Being one of four chosen as a “Harvard Kennedy, Belfer Center for International Affairs; teaching Fellow…” is a remarkable achievement. In that vein, I can appreciate the relevant contributions that Julie Bishop, Frederica Mogherini, and Peter Wittig made during their respective careers that qualified each for this distinguished honor.
That said, and irrespective of Shlomo Ben-Ami, former Israeli Foreign Minister’s recommendation; I have serious concerns regarding Dr. Saeb Erekat, the fourth selectee.
Erekat served as chief Palestinian Negotiator, Secretary-General of the Executive Committee of the Palestine Liberation Organization, Fatah Central Committee member and senior advisor to both the late Palestinian leader Yasser Arafat and current President, Mahmoud Abbas. His academics include a BA in international relations (1977); an MA in Political Science (1979); and a PHD in Peace and Conflict Studies from Bradford University.
Although these credentials are impressive; try as I may, I could not discern demonstrable diplomatic peace initiatives emanating from Dr. Erekat that brought the respective parties of the long-standing Israeli-Palestinian conflict, any closer together than when exchanges of thoughts were proposed, post the Oslo Accords, Declaration of Peace Principles in the 1990’s. It is for this and other reasons that follow, I seek clarification as to his diplomatic skills that justified his Fisher Family, Harvard Kennedy Diplomatic Teaching Fellow, appointment.
Palestinian leadership repeatedly side-stepped Israel’s security concerns. This huge stumbling block does not require extraordinary skills, just good-old common sense, to recognize that before parties can progress towards a peace arrangement; the basics must be established and include immutable recognition, respect, and expected safety guarantees; even more so considering the contentious environment surrounding the Middle East.
For its part as a facilitator, the United States, acted to incentivize Israel towards a two state solution by reinforcing the requisite Palestinian recognition of Israel’s right to exist as the Sovereign State it is; combined with mutually agreed upon assurances defining military and policing responsibilities and mutual protection from any and all terrorist attacks initiated in, or coordinated from Palestinian territories, a tentative Palestinian State or Israel. Not an unreasonable basis for parties serious about achieving peace to contemplate and build upon.
Yet for reasons not understandable, Dr. Erekat, over the years, appeared comfortable with his inability to achieve peace with Israel. That should have raised suspicion during the Harvard Kennedy, Belfer Center vetting process. Erekat, as a candidate for the responsible Diplomacy teaching position, should have been guided by the committee to reveal all aspects of the failed negotiation process attributable to him. Failure analysis is an essential teaching tool. At the end of the day, this ability to self analyze without making excuses, reveals character and appropriateness for an honor selection.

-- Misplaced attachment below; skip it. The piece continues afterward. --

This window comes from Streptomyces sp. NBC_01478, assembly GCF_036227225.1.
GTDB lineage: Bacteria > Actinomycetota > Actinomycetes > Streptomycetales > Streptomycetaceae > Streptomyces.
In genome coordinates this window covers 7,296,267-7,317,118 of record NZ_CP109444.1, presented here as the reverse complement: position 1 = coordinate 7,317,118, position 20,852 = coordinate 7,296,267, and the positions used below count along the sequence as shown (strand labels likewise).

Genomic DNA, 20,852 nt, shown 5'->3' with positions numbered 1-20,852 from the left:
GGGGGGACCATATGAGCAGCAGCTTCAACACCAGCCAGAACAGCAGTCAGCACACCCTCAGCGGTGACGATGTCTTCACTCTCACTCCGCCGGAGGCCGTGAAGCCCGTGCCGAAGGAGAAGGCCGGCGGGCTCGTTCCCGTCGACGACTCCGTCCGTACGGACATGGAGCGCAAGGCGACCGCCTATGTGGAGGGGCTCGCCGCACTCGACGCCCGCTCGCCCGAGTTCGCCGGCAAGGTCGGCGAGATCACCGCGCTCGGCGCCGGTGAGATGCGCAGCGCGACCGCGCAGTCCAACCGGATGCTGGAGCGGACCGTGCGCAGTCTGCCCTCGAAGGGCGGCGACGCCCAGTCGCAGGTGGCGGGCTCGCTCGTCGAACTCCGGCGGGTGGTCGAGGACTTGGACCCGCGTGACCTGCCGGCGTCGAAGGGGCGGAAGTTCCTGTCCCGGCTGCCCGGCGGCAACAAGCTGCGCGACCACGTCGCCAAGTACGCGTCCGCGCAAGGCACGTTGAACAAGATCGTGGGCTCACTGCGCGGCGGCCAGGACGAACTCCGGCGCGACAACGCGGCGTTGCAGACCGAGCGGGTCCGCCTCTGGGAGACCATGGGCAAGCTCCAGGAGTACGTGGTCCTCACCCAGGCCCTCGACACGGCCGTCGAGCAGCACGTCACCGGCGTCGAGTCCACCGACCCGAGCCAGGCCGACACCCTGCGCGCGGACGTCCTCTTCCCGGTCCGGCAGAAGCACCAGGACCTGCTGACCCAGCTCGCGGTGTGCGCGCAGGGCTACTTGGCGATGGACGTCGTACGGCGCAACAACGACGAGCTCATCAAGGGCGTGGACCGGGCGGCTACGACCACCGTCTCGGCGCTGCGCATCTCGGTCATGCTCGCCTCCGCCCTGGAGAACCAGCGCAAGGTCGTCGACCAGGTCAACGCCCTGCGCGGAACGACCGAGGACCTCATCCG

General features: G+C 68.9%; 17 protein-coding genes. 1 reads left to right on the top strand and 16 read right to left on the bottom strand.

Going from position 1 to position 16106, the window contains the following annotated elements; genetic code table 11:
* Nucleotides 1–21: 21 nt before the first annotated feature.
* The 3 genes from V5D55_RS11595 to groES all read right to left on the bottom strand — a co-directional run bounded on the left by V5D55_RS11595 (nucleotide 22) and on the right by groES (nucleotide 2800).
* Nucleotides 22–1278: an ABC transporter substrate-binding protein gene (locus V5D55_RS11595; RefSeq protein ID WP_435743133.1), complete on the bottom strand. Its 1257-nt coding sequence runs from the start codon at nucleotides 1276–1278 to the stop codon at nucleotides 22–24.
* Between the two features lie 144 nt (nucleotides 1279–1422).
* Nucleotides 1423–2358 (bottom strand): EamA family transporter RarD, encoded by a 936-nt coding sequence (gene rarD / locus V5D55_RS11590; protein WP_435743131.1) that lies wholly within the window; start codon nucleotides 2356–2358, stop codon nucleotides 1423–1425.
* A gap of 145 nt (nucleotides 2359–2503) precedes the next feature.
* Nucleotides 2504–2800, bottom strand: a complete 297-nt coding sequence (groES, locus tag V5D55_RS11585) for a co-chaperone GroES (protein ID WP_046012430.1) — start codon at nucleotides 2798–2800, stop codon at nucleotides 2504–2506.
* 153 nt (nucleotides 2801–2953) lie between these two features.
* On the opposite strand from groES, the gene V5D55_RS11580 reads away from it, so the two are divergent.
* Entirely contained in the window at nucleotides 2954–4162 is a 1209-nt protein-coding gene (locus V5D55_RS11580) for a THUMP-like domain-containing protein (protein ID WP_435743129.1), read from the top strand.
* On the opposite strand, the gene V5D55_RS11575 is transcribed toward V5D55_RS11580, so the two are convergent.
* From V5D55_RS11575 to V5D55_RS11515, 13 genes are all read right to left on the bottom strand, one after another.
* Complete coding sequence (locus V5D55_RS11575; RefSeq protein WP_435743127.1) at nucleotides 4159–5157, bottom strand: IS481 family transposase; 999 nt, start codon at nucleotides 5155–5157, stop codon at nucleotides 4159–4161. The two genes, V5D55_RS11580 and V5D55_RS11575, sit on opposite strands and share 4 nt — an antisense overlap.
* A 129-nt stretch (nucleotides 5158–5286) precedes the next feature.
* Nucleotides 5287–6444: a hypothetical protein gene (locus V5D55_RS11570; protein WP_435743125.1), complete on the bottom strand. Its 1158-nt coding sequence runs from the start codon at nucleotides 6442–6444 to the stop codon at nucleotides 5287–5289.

Various initiatives had been proposed by Israeli leadership and communicated through their diplomatic corps to Palestinian counterparts, but seemingly came to naught. With an almost predictable outcome, it’s a reasonable leap to conclude that Palestinian leadership, did not wish to entertain or encourage concessions offered, short of complete control/possession over present day Israel; even if terms could have economically benefited struggling Palestinian populations, and bolstered their preparation for a two-state solution.
Sunday, September 13th, 2020; Dr. Erekat came under scrutiny with the formation of an ominous sounding “Unified National Leadership of Popular Resistance” under the Palestinian flag, with a vision of a State of Palestine and Jerusalem, as its capital. This unilateral action with its menacing innuendo, and a Palestinian “Day of Rage” set to coincide on 09/15/2020 with the signing of the “Abraham Accords,” appeared a belligerent reaction to a precedent setting peace alliance between the United Arab Emirates, Bahrain and Israel.
With Erekat’s guidance and Palestinian support this could have turned out to be an amazing breakthrough towards a comprehensive regional peace. They could have then negotiated from a position of respect and strength. Yet, this was not to be the case.
None of this, in my opinion, appears to reflect the “…lessons of effective diplomacy and statecraft” envisioned by Harvard Kennedy Faculty Chair, Nicholas Burns.
Erekat’s Diplomacy teaching appointment, should it carry forward, might best be served by sharing it with someone the caliber of Nimrata Nickki Haley, former U.S. Ambassador to the United Nations, who consistently demonstrated a desire to achieve a secure Middle East within which all faiths and peoples could benefit. This modification, if enacted, might yet serve a higher goal.
Dr. Erekat dedicated a substantial portion of his life denigrating Israel. Now there may be little hope that his Israel facilitated medical treatment will yet serve to help soften his heart towards the country he refused to recognize as a Jewish state.